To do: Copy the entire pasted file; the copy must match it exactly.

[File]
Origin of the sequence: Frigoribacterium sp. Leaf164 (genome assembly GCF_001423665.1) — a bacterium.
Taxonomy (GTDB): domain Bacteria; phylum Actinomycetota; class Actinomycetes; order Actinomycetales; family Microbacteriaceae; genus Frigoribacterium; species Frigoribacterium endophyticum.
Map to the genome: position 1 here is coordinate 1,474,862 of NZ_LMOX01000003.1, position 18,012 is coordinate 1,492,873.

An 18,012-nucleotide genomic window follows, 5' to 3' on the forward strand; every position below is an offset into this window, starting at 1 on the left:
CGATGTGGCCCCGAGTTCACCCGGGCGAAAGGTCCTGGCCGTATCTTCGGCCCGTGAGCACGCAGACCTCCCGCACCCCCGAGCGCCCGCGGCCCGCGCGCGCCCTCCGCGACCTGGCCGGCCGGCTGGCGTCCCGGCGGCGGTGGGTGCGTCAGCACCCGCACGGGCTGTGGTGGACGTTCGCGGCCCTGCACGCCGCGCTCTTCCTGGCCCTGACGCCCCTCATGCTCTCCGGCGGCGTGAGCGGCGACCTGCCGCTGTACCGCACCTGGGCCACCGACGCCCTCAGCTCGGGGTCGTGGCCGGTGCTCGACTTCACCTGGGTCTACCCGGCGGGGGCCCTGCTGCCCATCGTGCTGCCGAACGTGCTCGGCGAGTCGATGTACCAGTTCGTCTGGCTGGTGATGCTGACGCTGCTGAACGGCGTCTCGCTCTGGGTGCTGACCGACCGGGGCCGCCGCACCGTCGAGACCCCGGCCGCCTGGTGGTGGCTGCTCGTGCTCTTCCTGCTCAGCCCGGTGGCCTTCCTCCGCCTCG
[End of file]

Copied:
Origin of the sequence: Frigoribacterium sp. Leaf164 (genome assembly GCF_001423665.1) — a bacterium.
Taxonomy (GTDB): domain Bacteria; phylum Actinomycetota; class Actinomycetes; order Actinomycetales; family Microbacteriaceae; genus Frigoribacterium; species Frigoribacterium endophyticum.
Map to the genome: position 1 here is coordinate 1,474,862 of NZ_LMOX01000003.1, position 18,012 is coordinate 1,492,873.

An 18,012-nucleotide genomic window follows, 5' to 3' on the forward strand; every position below is an offset into this window, starting at 1 on the left:
CGATGTGGCCCCGAGTTCACCCGGGCGAAAGGTCCTGGCCGTATCTTCGGCCCGTGAGCACGCAGACCTCCCGCACCCCCGAGCGCCCGCGGCCCGCGCGCGCCCTCCGCGACCTGGCCGGCCGGCTGGCGTCCCGGCGGCGGTGGGTGCGTCAGCACCCGCACGGGCTGTGGTGGACGTTCGCGGCCCTGCACGCCGCGCTCTTCCTGGCCCTGACGCCCCTCATGCTCTCCGGCGGCGTGAGCGGCGACCTGCCGCTGTACCGCACCTGGGCCACCGACGCCCTCAGCTCGGGGTCGTGGCCGGTGCTCGACTTCACCTGGGTCTACCCGGCGGGGGCCCTGCTGCCCATCGTGCTGCCGAACGTGCTCGGCGAGTCGATGTACCAGTTCGTCTGGCTGGTGATGCTGACGCTGCTGAACGGCGTCTCGCTCTGGGTGCTGACCGACCGGGGCCGCCGCACCGTCGAGACCCCGGCCGCCTGGTGGTGGCTGCTCGTGCTCTTCCTGCTCAGCCCGGTGGCCTTCCTCCGCCTCG